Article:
Tabletalk Subscription
You have {{ remainingArticles }} free {{ counterWords }} remaining.You've accessed all your free articles.
Unlock the Archives for Free

Request your free, three-month trial to Tabletalk magazine. You’ll receive the print issue monthly and gain immediate digital access to decades of archives. This trial is risk-free. No credit card required.

Try Tabletalk Now

Already receive Tabletalk magazine every month?

Verify your email address to gain unlimited access.

{{ error }}Need help?

1 John 5:13

“I write these things to you who believe in the name of the Son of God, that you may know that you have eternal life.”

John 3 tells us very plainly that if we want to have eternal life, we must trust in Jesus Christ alone for salvation. God gave His Son so that those who believe in Him will have eternal life (v. 16). Those who believe in Christ are not under condemnation, but those who refuse to believe are condemned already and the wrath of God abides on them (vv. 18–36).

There is no doubt that we must believe in Jesus to be saved. However, many Christians do experience doubt over whether they have actually believed in Jesus. So that we may consider the question of how we know if we are truly believers in Christ, we will now take a break from our studies in John and use Dr. R.C. Sproul’s teaching series Assurance of Salvation as our guide for this important topic.

When we consider the matter of assurance, it is clear that believers have a certain duty to work toward attaining certainty about their salvation. Scripture explicitly commands this; for example, 2 Peter 1:10 instructs us to be diligent to confirm our “calling and election.” Yet there are many ways in which God’s Word implicitly exhorts us to pursue assurance as well. Consider the parable of the sower, for example. Among other things, this parable tells us that it is possible to profess faith in the gospel and yet lack the true faith that perseveres and produces a harvest of spiritual fruit. Many who hear the Word of God appear to be converted, but later they fall away because the gospel never truly took root in their souls (Mark 13:1–20). That should encourage all of us to seek to know whether we are good soil, whether we have truly been saved and will persevere to the end. We cannot assume that we are good soil simply because we have confessed faith; we must search our hearts and our lives to be certain that we are not poor soil or that we will not be overcome by the thorns and thistles of life.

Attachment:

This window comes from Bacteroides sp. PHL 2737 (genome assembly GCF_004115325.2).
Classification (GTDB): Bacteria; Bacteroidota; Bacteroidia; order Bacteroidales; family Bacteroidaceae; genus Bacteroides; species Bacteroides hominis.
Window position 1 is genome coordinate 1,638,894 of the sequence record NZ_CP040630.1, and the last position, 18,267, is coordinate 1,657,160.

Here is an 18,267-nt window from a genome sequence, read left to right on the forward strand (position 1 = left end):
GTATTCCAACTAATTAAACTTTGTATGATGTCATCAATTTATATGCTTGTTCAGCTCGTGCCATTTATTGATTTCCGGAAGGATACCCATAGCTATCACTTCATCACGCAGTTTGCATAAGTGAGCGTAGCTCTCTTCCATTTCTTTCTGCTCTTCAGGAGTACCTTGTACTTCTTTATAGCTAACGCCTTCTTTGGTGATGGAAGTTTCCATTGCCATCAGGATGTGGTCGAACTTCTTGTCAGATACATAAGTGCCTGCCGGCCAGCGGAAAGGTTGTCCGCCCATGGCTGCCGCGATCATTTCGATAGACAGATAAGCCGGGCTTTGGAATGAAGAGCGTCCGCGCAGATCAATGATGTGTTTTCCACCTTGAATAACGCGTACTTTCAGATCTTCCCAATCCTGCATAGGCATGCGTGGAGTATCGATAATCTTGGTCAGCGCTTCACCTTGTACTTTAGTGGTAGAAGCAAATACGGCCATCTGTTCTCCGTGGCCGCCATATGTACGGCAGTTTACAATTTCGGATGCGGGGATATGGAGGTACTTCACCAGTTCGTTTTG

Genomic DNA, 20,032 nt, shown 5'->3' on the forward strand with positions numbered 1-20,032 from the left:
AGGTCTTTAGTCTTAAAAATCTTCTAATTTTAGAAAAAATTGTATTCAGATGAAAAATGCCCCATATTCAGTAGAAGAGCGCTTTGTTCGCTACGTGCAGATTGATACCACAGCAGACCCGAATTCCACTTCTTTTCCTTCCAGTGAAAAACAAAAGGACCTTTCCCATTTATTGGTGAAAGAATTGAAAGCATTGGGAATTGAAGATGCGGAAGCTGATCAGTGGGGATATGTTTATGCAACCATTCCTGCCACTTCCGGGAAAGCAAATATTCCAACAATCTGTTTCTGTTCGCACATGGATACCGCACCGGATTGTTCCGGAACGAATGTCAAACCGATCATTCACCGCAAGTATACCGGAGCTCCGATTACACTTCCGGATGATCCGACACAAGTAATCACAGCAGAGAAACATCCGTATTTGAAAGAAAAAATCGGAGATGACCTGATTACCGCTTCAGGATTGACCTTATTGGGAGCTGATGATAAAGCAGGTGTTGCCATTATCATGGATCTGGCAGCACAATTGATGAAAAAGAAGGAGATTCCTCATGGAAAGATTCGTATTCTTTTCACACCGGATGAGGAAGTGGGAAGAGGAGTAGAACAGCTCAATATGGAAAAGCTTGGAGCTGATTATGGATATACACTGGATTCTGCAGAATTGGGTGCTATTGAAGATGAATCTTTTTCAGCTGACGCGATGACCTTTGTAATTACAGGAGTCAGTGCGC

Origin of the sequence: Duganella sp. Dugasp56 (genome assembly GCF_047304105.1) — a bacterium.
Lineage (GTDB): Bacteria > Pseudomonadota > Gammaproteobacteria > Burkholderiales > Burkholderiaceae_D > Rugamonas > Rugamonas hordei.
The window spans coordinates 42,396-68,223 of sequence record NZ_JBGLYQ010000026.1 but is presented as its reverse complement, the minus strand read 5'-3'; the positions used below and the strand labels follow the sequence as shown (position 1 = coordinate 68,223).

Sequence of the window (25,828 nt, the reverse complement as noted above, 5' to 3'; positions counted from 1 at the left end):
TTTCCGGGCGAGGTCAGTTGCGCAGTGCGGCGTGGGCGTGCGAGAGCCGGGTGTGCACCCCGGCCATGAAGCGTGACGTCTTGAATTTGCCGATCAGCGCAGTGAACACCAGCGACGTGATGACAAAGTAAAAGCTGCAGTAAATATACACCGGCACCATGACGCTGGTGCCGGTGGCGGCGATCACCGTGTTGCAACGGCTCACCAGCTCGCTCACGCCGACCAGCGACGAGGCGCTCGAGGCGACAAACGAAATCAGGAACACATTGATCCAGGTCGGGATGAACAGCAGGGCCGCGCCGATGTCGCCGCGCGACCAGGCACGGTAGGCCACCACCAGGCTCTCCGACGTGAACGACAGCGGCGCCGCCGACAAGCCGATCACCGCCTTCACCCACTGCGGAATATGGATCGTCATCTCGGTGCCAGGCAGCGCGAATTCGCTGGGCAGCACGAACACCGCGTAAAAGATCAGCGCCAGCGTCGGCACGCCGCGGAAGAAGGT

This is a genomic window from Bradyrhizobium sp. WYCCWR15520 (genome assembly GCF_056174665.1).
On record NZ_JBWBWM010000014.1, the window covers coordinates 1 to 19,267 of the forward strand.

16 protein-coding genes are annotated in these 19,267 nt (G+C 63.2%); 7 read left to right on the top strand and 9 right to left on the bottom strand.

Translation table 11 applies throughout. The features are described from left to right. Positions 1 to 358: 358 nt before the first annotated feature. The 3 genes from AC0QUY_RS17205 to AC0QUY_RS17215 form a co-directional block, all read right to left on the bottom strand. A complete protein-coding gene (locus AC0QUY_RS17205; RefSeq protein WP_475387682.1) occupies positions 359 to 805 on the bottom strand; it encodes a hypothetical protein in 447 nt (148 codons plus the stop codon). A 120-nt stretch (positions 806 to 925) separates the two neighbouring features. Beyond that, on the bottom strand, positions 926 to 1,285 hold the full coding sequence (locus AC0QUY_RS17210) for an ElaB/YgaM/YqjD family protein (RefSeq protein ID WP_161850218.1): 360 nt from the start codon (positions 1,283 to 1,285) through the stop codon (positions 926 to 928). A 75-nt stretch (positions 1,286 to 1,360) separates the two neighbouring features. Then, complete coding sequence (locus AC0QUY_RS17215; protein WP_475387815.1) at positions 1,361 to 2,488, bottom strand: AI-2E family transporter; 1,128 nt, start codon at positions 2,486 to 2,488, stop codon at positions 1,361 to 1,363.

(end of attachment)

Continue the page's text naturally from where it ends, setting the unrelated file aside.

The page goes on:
Throughout church history, many people have thought that God does not really want us to be certain of our salvation, that gaining true assurance would make us complacent in doing good works in service to the Lord and our neighbor. Scripture, however, wants us to be sure of our salvation. The entire epistle of 1 John, for example, was written so that we would know that we are saved (5:13). Thus, we should eagerly pursue the assurance of our salvation and seek to know if we are truly in Christ. Indeed, pursuing assurance is part of our Christian duty.

Coram Deo Living before the face of God

The parable of the sower indicates that it is possible to profess faith and yet not possess it. But it is through the possession of faith that we are saved, not through the mere profession of faith. If you are struggling with the assurance of your salvation, pray today that God would use our study to grant you full assurance of salvation. And pray for those who you know are struggling with their assurance that they might be certain of their redemption.

For Further Study
  • Psalm 76:1
  • Matthew 7:21–23
  • 2 Timothy 2:19
  • 2 Peter 1:3–11

The Benefits of Fasting

Assurance and Sanctification

Keep Reading Doing Theology

From the February 2018 Issue
Feb 2018 Issue